Dr Alfredo Carpineti, founder and chair of the Pride in STEM network, advocates for more research on the issue here in the UK [4]. This will help British institutions understand the challenges their researchers face, so that they can roll out policies to ensure that members of the LGBTQ+ community are not discriminated against. Dr Carpineti described some of the worrying statistics mentioned above [3], indicating that sexual minorities are less likely to be retained in STEM [7] and less than 60% of LGBTQ+ researchers are out to colleagues [8]. “If you aren’t raging, you haven’t been paying attention”, as he put it. Pride in STEM is working to showcase the work of LGBTQ+ researchers, so that they can act as role models for younger scientists to look up to. At Pride in STEM events, speakers are asked to kick off their talks by sharing something personal about themselves, to encourage others not only to reveal their identity, but to demonstrate a more approachable side to scientists.

In Spain, until now, there have been no LGBTQ+ networks for researchers, such as Pride in STEM, and scientific societies do not hold any data about the experience of being LGBTQ+ in the workplace. Javier Armentia, Director of Pamplona’s Planetarium and a science communicator, explained that events like SRUK’s 1st LGBTQ+ in STEM Day or LGBTSTEM Day would be unthinkable in Spain in the current climate. However, he is part of PRISMA, a group that aims to bring this to an end, fight discrimination of LGTBQ+ people and increase their visibility in STEM. PRISMA, which is being presented at this summer’s LGTBQ+ Prides in Barcelona and Madrid, will also provide a peer-support network for members. Importantly, they hope to engage and build bridges with academic institutions and scientific societies in Spain, which in the past have shown little to no interest in the challenges that LGTBQ+ people face in academia. Acquiring similar data to that of the US and UK learned societies is key to effectively tackle these issues.

While much has improved since the 1969 Stonewall riots that shook Manhattan, there is still a long way to go regarding LGBTQ+ rights. Networks are being put in place to support and celebrate LGBTQ+ individuals in STEM across the board in the UK, Spain and elsewhere. Further initiatives (such as 500QueerScientists) are celebrating diversity and showcasing LGBTQ+ scientists to promote role models and ensure that no one feels alone. This is an important issue and all eyes are now on these institutions.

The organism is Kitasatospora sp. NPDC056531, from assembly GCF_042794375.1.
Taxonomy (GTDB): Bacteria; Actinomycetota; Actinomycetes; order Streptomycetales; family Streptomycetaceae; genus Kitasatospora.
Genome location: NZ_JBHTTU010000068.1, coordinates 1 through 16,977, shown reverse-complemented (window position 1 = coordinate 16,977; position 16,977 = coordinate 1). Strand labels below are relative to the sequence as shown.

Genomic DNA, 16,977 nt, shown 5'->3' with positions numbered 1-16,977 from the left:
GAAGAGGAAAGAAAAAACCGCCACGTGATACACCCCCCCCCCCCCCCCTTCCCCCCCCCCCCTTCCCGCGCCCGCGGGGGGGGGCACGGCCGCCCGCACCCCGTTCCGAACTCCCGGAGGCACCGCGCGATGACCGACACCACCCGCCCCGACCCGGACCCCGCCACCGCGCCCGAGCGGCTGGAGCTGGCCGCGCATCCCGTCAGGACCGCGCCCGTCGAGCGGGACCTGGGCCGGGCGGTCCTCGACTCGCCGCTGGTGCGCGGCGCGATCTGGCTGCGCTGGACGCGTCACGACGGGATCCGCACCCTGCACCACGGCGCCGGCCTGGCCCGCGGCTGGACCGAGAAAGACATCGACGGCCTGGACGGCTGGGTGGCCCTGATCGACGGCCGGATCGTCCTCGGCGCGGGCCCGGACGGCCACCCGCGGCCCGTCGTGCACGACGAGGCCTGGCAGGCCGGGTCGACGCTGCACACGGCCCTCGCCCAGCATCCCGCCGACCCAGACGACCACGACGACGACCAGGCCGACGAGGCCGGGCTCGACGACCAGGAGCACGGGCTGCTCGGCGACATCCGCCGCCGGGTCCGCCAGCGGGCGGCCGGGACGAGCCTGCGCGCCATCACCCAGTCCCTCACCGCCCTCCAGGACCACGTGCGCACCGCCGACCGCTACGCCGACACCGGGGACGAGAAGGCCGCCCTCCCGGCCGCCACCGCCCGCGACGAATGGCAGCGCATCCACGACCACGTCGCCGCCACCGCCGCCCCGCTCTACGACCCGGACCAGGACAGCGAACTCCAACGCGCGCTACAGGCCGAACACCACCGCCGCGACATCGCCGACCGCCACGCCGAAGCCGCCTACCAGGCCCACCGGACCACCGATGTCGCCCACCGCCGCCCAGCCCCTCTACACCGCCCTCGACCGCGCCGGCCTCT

In this regard, SRUK supports the notion that it is urgent for Spanish learned societies and research institutions to follow the lead of their American [3] and British counterparts [4],  and understand the level of discrimination faced by researchers due to their sexual orientation and gender identity or expression.    

In our view, institutions and scientific societies should then engage with the relevant actors and lead the way towards a more welcoming academic environment where LGBTQ+ researchers feel safe, included and with a sense of belonging.


By Dr Lorenzo de la Rica, Former Director of SRUK’s London Constituency, Research Funding Manager at Cancer Research UK (but writing in a personal capacity) & Pablo Izquierdo, Wellcome PhD Student, Department of Neuroscience, University College London, Director of Science Policy at SRUK

More info:

[1] Stonewall Riots: https://en.wikipedia.org/wiki/Stonewall_riots

[2] Map on sexual orientation-related laws: https://ilga.org/maps-sexual-orientation-laws  

[3] Survey from the American Physical Society on LGBTQ+ discrimination: https://www.aps.org/programs/lgbt/upload/LGBTClimateinPhysicsReport.pdf

[4] Exploring the workplace for LGBT+ Physical scientists:

–          https://www.rsc.org/campaigning-outreach/campaigning/incldiv/lgbt-report/

 [5] Study on sexual minority youth: https://www.thelancet.com/journals/lanchi/article/PIIS2352-4642(18)30343-2/fulltext

 [6] Report from the Spanish LGBTQ+ Federation: http://www.felgtb.org/rs/1584/d112d6ad-54ec-438b-9358-4483f9e98868/91c/filename

 [7] Hughes, B. Science Advances (2018): https://advances.sciencemag.org/content/4/3/eaao6373

 [8] Yoder & Mattheis, Journal of Homosexuality (2016): https://www.tandfonline.com/doi/abs/10.1080/00918369.2015.1078632

Initiatives and additional resources:

o   Pride in STEM (https://prideinstem.org/),

o   PRISMA (https://prismaciencia.org/),

o   500QueerScientists (500queerscientists.com),

o   LGBTSTEM Day – 5th July 2019 (https://prideinstem.org/lgbtstemday/),

o   House of STEM (https://houseofstem.org/),

o   InterEngineering (http://interengineeringlgbt.com/),

o   Out in STEM (https://ostem.org/),

o   LGBT in STEM (https://lgbtstem.wordpress.com/)

o   Queer in STEM (https://www.queerstem.org/)